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COVID-19 News & Information in Jackson County, Oregon

3 June 2020

Jackson County Public Health Reports One New COVID-19 Case - June 3

Provides Travel Recommendations

Jackson County Public Health Reports One New COVID-19 Case - June 3

[Medford, Oregon] —Jackson County Public Health has one new COVID-19 case to report, as of 12:01 AM, June 3, 2020. The total reported COVID-19 cases in Jackson County is 68. At this time, there are no fatalities from COVID-19 reported in Jackson County. To access additional data on the total COVID-19 cases, visit the Situation in Jackson County, Oregon webpage.

As people have begun to stay home less and attend social gatherings, it is important to understand that the virus has not been eliminated, and there is no vaccine available to prevent people from getting this infection. Therefore, there is still a risk for people to become ill with COVID-19 and pass the illness on to others.  Jackson County Public Health expects to see an increase in COVID-19 cases as people have begun to move around more and are attending social gatherings with people outside of their immediate household more often.

Jackson County Public Health highly recommends that everyone take action to prevent the spread of SARS-CoV-2, the virus that causes COVID-19.  It is recommended that everyone stay close to home, practice physical distancing (stay 6 feet away from people who are not in your household), and practice good hygiene.  In addition, it is highly recommended that everyone wear a face covering, made from cloth or paper, while out in public settings, especially in settings that are indoors and where it may be difficult to ensure that you can stay 6 feet away from others at all times. Face coverings worn by others protect you from getting the virus from people carrying the virus.

COVID-19 cases and deaths have been reported in all 50 states, and the situation is constantly changing. Because travel increases your chances of getting infected and spreading COVID-19, staying home is the best way to protect yourself and others from getting sick. Do not travel if you are sick and have COVID-19 symptoms (fever, cough, shortness of breath or difficulty breathing, chills, muscle pain, sore throat, new loss of taste or smell), if you have a pending COVID-19 test, or if you have been around someone with COVID-19. It is also important to not travel with someone who is sick with COVID-19-like symptoms.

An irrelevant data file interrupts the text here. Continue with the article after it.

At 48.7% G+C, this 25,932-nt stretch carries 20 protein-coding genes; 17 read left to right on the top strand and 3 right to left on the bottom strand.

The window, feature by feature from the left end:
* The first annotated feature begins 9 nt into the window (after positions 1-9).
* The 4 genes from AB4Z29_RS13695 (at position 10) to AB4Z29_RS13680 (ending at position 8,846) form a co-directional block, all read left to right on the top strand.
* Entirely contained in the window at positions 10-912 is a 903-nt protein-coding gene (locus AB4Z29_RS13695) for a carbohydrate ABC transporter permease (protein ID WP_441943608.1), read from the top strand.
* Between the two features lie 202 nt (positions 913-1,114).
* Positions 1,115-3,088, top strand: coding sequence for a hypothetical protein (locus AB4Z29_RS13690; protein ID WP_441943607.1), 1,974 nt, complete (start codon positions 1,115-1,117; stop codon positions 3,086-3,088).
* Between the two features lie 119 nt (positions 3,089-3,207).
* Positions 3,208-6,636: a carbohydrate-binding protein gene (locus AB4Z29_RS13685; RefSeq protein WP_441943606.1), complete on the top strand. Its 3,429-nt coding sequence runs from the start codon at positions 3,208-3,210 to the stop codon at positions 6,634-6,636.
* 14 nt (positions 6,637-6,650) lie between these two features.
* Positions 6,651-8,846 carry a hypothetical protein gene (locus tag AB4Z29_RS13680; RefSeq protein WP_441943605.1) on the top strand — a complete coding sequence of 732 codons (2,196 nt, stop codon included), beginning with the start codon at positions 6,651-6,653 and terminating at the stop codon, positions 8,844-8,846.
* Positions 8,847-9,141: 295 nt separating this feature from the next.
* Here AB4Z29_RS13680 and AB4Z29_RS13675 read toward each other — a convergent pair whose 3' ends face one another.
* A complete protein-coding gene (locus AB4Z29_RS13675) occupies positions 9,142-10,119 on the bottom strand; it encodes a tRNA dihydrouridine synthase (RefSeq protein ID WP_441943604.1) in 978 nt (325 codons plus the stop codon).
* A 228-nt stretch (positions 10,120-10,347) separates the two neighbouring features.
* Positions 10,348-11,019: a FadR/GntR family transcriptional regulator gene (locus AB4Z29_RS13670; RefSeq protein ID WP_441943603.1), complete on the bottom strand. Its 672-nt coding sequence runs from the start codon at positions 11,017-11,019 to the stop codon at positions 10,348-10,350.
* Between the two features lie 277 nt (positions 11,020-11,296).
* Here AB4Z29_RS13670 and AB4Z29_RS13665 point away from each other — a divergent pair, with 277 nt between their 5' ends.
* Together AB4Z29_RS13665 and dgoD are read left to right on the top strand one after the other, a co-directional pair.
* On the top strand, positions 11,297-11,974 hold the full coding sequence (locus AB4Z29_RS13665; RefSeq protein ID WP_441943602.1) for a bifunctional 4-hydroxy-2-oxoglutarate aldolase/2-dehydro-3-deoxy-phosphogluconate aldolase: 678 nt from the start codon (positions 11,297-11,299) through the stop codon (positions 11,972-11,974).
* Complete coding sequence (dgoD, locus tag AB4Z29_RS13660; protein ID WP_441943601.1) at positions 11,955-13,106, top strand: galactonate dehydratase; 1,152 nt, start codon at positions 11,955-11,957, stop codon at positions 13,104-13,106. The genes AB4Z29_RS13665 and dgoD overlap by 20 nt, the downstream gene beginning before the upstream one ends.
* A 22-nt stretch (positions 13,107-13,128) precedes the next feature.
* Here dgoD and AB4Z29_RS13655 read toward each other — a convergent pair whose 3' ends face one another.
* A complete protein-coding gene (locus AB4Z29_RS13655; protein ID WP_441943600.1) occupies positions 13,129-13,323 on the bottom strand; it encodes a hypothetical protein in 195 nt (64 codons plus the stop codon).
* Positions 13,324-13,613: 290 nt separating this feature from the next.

If you are thinking about travel outside of your local community, you should ask yourself the following questions:

  • Is COVID-19 spreading where you are traveling? You can be infected while traveling.
  • Is COVID-19 spreading in your community? Even if you do not have symptoms, you can spread the infection to others while traveling.
  • Will you or those you are traveling with be within 6 feet of others during or after your trip? Being within 6 feet of others increases your chances of getting infected and infecting others. The virus mainly spreads through respiratory droplets that can spread to others when someone talks, sneezes, and coughs.
  • Do you live with someone who is more likely to get very ill from COVID-19? If you get infected while traveling, you can spread COVID-19 to loved ones when you return, even if you do not have symptoms.
  • If you are sick with COVID-19, will you have to miss work or school? People with COVID-19 disease need to stay home until they are no longer considered infectious.

If you do travel out of your local community, it is important to protect yourself and others during your trip:

  • Clean your hands often.
    •  Wash your hands with soap and water for at least 20 seconds, especially after you have been in a public place, after touching surfaces frequently touched by others, after blowing your nose, coughing, sneezing, and before touching your face or eating
    • If soap and water are not available, bring and use hand sanitizer that contains at least 60% alcohol. Cover all surfaces of your hands and rub your hands together until they feel dry.
  • Avoid touching your eyes, nose, or mouth.
  • Avoid close contact with others
  • Keep 6 feet of physical distance from others.
  • Wear a face covering in public.
  • Cover coughs and sneezes.

For more information:

The public can call 211-information with general questions

OHA Emerging Respiratory Disease page:    

CDC COVID-19 page:  

Jackson County Health and Human Services:

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